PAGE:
Fighter fish

Discussion in 'Betta Breeding' started by aniketrocks777, Jul 17, 2015.

  1. aniketrocks777New MemberMember

    Can I breed my fighter fish in a pot
  2. ToniaWell Known MemberMember

    I am not exactly sure what you mean by a pot. Are you wanting to keep a fish in this pot, as in a pan from the stove? If this is what you are referring to, then no. I would say most definitely not. Please do some research on breeding bettas prior to making any plans to keep one in a cooking pot.

    If you don't have the space and ability to care for the fry that could result from breeding bettas, then please don't put them into this situation.

  3. AquaristFishlore LegendMember

  4. aniketrocks777New MemberMember

    Dude not the cooking vessel in the shape of the pot or bowl..mostly in which gold fishes are kept

  5. ToniaWell Known MemberMember

    I didn't realize that you meant a Vase. But, I would still say no. There's not really a good way to heat that water. Bettas will do best in a 5 gallon or larger tank. They do better with heated and filtered water. The links that Aquaraist (Ken) provided can help you to decide if you wish to invest the care and time that would be required to breed Bettas.

    I have kept several fish over the years and can definitely say that you shouldn't even keep a goldfish in a bowl. Sorry, but it was super bad advertising on the part of the bowl/tank manufacturers to think that anything other than flowers should be in a vase.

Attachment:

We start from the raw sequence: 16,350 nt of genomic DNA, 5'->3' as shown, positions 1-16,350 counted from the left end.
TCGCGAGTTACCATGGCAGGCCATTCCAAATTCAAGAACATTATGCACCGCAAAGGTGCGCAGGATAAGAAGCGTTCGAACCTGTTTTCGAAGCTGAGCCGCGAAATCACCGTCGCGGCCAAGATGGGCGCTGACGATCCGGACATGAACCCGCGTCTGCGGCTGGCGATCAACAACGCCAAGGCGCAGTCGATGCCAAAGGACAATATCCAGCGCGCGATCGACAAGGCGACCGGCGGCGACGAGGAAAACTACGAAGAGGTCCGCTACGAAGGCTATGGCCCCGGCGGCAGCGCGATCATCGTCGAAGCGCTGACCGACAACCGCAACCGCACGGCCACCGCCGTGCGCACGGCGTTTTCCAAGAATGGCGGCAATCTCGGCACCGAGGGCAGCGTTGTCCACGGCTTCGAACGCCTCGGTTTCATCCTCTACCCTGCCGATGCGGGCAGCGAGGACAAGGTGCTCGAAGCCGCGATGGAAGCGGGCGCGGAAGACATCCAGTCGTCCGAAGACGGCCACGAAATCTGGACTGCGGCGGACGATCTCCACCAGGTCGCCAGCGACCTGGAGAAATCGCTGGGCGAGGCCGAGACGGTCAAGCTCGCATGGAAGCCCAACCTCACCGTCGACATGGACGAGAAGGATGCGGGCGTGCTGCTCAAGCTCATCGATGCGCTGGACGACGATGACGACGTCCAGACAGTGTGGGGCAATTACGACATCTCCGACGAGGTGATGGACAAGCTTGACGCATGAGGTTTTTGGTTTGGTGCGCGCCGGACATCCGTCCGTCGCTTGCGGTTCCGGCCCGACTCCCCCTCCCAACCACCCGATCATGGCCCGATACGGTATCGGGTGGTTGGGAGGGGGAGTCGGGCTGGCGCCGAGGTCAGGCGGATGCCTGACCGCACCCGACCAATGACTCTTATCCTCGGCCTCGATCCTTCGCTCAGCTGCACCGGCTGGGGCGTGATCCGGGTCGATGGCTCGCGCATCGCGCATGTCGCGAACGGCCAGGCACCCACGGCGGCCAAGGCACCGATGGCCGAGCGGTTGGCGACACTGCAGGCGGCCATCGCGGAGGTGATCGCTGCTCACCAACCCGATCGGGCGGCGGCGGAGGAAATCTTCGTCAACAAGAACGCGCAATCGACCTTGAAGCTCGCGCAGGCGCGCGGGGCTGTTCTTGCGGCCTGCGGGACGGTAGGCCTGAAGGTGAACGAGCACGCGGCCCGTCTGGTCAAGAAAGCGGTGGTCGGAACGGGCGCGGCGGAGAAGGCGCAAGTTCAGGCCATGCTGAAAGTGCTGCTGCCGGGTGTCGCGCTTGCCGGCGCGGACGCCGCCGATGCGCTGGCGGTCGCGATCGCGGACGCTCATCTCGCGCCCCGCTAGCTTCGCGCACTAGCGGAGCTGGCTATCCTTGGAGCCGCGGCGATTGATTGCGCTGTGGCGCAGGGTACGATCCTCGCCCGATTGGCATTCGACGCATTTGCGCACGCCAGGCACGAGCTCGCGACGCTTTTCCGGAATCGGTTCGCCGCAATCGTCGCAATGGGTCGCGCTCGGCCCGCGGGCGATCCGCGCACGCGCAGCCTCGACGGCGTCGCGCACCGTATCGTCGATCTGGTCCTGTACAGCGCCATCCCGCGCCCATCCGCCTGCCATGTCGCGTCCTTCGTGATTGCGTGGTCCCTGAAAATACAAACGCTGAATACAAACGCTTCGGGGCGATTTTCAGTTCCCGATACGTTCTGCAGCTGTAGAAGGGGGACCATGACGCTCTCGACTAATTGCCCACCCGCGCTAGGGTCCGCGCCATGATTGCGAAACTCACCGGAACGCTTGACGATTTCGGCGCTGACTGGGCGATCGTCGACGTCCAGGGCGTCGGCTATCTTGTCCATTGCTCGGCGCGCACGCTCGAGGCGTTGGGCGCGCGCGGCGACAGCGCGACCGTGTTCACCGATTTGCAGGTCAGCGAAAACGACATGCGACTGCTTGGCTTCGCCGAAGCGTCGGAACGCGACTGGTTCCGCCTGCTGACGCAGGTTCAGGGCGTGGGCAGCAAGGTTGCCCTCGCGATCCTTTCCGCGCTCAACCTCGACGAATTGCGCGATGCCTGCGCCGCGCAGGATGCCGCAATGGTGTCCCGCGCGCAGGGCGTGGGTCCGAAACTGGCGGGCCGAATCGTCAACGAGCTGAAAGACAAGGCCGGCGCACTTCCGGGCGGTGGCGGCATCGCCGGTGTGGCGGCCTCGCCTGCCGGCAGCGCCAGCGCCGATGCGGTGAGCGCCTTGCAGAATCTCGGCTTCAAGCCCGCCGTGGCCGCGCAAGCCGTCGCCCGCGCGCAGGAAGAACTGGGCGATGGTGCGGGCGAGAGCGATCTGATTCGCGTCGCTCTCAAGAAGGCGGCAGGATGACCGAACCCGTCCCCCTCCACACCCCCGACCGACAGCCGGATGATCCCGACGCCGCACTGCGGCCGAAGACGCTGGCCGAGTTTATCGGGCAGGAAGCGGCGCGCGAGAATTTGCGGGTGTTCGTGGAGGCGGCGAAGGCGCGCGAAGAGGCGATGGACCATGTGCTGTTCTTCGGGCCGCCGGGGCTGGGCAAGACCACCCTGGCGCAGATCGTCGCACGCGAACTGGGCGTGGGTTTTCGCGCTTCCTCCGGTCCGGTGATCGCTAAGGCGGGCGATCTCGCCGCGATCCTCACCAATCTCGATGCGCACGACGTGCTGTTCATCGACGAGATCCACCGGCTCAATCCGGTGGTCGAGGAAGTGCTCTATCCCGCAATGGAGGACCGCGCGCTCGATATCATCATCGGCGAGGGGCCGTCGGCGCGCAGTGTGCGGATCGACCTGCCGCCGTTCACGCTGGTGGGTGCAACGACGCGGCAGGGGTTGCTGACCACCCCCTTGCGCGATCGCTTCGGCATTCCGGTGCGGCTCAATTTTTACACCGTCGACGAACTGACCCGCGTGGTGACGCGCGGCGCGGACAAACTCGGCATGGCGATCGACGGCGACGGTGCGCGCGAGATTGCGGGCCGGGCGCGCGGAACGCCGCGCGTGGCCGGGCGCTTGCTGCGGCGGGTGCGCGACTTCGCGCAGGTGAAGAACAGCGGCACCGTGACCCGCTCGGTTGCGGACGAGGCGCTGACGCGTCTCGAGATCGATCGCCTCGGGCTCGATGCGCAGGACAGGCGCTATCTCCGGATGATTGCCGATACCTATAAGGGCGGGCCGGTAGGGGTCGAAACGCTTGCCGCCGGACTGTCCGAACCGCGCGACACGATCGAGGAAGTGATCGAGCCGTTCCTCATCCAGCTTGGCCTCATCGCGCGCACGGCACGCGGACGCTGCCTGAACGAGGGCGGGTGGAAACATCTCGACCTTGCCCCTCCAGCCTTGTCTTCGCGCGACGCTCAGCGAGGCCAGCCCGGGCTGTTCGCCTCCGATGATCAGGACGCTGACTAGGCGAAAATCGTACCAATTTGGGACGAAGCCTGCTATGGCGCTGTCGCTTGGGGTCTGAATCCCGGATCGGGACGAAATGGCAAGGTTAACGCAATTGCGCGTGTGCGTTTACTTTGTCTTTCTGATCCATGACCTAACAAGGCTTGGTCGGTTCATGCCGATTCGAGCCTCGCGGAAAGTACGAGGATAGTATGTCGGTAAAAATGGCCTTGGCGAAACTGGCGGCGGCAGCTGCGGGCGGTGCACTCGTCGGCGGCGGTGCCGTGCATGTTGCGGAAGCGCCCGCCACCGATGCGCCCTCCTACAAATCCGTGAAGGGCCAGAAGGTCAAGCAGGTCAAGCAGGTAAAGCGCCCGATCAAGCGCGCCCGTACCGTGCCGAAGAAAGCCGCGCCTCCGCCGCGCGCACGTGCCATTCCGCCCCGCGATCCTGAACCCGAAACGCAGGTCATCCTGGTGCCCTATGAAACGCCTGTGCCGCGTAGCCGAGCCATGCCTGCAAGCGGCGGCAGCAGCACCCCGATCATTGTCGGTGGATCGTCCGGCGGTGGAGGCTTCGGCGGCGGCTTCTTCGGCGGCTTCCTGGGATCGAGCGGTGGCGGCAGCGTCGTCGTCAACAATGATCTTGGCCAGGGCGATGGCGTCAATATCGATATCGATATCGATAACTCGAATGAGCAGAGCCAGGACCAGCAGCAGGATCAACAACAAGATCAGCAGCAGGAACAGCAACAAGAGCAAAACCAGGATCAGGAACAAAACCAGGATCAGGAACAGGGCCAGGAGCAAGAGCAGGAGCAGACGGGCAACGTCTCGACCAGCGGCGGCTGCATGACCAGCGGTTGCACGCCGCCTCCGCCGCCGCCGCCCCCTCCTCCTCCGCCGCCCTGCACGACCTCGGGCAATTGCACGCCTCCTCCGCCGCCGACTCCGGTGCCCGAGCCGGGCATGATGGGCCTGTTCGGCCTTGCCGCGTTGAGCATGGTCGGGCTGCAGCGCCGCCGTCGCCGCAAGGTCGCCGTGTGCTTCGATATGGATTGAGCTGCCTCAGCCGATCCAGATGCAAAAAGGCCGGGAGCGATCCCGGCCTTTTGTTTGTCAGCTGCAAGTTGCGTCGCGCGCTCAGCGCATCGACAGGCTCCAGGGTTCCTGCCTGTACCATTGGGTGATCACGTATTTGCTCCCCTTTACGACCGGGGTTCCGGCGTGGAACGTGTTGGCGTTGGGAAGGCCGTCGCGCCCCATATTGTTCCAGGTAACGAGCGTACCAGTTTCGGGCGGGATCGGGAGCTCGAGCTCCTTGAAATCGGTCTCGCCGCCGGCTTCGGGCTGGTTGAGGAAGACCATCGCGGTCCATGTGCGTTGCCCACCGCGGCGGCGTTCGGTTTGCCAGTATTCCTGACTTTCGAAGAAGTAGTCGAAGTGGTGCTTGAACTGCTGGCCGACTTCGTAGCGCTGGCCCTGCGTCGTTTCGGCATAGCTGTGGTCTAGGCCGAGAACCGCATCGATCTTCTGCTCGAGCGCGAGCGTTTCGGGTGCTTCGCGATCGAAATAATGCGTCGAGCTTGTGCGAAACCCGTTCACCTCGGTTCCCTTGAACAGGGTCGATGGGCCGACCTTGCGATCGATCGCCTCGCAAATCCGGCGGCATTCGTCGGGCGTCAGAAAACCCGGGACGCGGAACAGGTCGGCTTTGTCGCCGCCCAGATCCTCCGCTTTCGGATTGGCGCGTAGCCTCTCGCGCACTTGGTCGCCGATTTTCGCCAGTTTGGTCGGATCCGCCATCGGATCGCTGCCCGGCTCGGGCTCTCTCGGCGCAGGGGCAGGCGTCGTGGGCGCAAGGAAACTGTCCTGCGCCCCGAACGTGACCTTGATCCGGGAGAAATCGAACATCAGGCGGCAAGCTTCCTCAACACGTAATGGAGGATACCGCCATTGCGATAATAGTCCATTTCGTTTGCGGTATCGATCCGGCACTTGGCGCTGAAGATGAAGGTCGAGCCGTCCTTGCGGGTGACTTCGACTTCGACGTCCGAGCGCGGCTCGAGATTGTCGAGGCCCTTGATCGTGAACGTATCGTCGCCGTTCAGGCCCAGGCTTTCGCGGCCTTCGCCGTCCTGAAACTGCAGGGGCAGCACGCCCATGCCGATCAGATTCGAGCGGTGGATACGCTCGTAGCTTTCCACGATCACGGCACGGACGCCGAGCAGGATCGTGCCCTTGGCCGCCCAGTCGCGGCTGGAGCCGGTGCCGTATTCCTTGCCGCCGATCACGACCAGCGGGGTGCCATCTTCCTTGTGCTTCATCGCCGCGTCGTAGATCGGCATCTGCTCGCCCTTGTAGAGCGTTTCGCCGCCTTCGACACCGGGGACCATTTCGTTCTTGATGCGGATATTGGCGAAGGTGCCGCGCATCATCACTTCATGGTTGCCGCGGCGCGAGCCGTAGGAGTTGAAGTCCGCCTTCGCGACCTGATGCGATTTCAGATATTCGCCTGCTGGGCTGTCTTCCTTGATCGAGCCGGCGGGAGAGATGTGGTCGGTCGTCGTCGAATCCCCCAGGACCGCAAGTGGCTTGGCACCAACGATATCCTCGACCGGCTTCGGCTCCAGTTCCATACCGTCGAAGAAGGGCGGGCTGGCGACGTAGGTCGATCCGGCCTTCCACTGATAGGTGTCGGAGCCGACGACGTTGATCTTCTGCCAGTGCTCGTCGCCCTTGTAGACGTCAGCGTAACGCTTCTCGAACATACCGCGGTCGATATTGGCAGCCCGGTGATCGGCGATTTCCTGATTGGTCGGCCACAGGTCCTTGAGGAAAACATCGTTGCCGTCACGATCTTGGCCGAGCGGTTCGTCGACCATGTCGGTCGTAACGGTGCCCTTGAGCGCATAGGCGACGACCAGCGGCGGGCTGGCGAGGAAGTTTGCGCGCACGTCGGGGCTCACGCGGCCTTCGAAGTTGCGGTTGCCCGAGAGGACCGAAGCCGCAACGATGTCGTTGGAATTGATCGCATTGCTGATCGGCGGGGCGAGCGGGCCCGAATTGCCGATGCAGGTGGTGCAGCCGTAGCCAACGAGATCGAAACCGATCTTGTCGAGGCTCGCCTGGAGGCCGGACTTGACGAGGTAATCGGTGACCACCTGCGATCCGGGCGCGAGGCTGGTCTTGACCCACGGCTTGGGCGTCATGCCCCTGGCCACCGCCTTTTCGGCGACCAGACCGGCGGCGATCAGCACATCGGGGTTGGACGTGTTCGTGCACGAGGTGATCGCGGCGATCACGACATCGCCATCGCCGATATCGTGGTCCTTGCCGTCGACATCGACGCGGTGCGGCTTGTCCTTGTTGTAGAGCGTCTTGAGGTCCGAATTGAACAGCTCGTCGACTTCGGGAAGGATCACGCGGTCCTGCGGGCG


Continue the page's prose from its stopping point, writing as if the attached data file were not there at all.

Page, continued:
6. smee82Fishlore VIPMember

    No you can not
  7. thefishdude277Well Known MemberMember

    I hope you aren't breeding bettas for fun either. Breeding bettas is hard and expensive. It can cost up to $1000s
    And no you can't keep or breed bettas in a vase :|

  8. aniketrocks777New MemberMember

    $1000...are u kidding me??????
    Last edited by a moderator: Jul 17, 2015
  9. NympxzieValued MemberMember

    They're right. If you want quality betta you are probably buying them from aquabid where the betta themselves can run around $50, not including shipping to wherever you are AND a transhipper fee (usually $100). Then you need the setups, minimum 5g per betta (that's 2, one for mom and one for dad) heated and filtered. You will need special food for the fry, and a large tank you can put all of the babies in after they hatch. After a few weeks (i think) you have to seperate boys from girls. Eventually each will need its own tank, heated, and filtered. I think betta can have somewhere from 200-700 babies. You will also have to invest in meds for the female betta after she breeds because she will be pretty battered.
  10. thefishdude277Well Known MemberMember

    Yup, you nailed it
    And to add to that, pet store bettas are not a choice as breeders!
    Most pet store bettas are old, and aren't purebred. It's also risky breeding petstore bettas, since you don't know their traits
    For show-bettas, you know their history and traits, and are purebred most of the time

  11. pritamValued MemberMember

    dude,comes to expenses later...first comes to your tank. cant breed bettas in pot.
    first of all your female betta may get injured or may be killed in this small space if the male is not ready and if you somehow manage to get babys then you may end up with shortage of space for them.
    you need to become expert to breed your bettas. for now i recommend you just having fun to watch the making of foam structure made by male betta(if you have a male betta)